The colours of the township

Seals thrive off the coast of Namibia
July 26, 2012
A day in Harare
July 26, 2012
Seals thrive off the coast of Namibia
July 26, 2012
A day in Harare
July 26, 2012

Text and photographs Ron Swilling

Fragments of music and the bubbling sound of children’s laughter waft through the streets. The aroma of kapana (strips of meat) sizzling on braziers is picked up and carried briefly on the wind that buffets the weather-beaten tri-colour Swapo flags proudly cresting the tops of an array of colourful houses.

Leaving the swaying palms and coffee shops of Swakopmund behind, I join Hata Angu’s Mondesa tour (and a minibus full of international guests) to experience ‘the other Namibia’, as an Italian guest aptly describes it.

The bustle of people walking in the streets, children playing, food being sold on street corners and the beat of popular tunes merge to create our first impression as we enter township territory. Small tuck shops, shebeens and barbershops nestling amongst the houses become visible. A child cartwheels down the street with glee, and children take turns skipping over rope and leaping into the air a small distance away.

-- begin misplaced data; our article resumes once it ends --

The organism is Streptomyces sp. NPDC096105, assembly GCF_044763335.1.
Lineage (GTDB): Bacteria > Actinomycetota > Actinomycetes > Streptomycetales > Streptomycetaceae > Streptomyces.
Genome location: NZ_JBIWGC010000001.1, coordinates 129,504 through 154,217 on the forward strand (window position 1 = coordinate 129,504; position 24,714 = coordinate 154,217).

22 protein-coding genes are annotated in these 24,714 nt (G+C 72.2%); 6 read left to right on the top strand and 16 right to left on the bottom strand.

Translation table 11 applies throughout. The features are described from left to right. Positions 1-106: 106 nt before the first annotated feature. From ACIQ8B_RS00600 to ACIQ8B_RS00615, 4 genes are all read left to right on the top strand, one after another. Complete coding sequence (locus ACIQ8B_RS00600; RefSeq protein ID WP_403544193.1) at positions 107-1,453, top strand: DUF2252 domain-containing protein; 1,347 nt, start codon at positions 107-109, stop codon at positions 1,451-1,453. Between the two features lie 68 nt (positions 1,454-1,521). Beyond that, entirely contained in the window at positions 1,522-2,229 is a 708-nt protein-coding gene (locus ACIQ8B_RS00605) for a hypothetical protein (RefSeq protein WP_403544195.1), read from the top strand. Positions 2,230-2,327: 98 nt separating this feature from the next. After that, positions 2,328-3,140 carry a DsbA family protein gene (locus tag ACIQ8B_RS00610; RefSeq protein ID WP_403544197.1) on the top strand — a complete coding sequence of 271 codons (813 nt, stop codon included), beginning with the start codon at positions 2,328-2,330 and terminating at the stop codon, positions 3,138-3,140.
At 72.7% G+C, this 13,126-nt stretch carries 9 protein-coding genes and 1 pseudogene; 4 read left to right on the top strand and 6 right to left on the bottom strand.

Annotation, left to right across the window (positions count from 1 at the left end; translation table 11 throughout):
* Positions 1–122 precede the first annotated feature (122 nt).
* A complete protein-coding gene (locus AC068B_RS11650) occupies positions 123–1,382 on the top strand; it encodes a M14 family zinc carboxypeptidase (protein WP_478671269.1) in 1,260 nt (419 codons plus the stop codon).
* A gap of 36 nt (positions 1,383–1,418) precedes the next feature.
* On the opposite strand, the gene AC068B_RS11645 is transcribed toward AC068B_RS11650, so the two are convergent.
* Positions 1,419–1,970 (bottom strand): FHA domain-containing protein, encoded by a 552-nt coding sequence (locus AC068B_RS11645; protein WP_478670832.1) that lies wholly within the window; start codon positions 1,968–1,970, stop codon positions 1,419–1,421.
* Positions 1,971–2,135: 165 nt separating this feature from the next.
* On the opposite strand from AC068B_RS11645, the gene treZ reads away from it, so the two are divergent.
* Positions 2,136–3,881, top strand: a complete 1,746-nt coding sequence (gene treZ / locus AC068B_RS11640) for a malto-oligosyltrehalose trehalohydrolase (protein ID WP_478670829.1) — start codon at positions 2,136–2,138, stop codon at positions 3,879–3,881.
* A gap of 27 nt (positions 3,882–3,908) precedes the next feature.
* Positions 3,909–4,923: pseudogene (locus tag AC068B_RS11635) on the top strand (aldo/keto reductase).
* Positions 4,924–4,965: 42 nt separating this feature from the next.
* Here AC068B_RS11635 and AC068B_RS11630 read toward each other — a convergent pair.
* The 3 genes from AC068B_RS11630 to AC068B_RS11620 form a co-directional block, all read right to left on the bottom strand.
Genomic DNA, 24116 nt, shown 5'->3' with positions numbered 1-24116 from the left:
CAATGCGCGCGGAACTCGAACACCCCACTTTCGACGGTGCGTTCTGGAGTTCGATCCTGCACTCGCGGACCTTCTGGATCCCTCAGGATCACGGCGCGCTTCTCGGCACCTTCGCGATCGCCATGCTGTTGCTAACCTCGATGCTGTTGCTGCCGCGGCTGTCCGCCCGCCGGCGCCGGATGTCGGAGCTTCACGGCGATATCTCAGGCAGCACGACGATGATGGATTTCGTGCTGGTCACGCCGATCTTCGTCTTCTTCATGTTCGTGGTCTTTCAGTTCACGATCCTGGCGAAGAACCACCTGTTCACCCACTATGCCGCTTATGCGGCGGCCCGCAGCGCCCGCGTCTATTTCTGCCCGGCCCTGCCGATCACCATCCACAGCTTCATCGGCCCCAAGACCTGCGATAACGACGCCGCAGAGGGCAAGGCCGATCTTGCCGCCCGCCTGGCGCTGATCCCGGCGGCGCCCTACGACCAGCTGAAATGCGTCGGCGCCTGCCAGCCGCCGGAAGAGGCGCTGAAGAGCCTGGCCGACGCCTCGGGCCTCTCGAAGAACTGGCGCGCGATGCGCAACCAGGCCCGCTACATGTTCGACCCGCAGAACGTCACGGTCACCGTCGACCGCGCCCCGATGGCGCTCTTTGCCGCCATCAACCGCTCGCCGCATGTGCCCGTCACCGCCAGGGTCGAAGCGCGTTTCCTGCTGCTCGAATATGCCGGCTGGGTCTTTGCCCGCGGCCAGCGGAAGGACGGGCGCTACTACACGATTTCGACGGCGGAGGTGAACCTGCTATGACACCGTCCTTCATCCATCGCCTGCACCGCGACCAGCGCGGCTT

A remnant of racial segregation from before Namibian independence in 1990, the ‘township’ endures long after apartheid has turned cold. A melting pot for various local groups, it survives as an integral part of the country, providing affordable living space for hundreds of thousands of Namibians.

Townships often came into being due to contract labourers travelling from their homes to the towns, and continue to attract rural people, who arrive hopefully in search of employment. With a high national unemployment rate, however, the dream of a salary often remains elusive. The township includes houses with all the modern amenities, as well as an informal section with makeshift homes where communal water points are provided by the municipality.

For travellers to Namibia unable to visit local cultures in the rural areas, always the preferred option, township tours provide an opportunity for an introduction to the various Namibian cultures and to see how a large section of the Namibian population lives. In Windhoek, operators offer trips into Katutura; in Walvis Bay to Kuisebmond; and in Keetmanshoop to Tseiblaagte.

The DRC and Herero culture

On the outskirts of Swakopmund, we begin our four-hour Mondesa tour with a stop in the DRC (Democratic Resettlement Community). In the informal settlement, the ramshackle houses are accentuated by the desert surrounds and the windy afternoon. We step gingerly into the quaintly painted home of a Nama herbalist, Christa Auguste, to receive a lesson on traditional remedies, while mica dust floats in the breeze, catching sunbeams.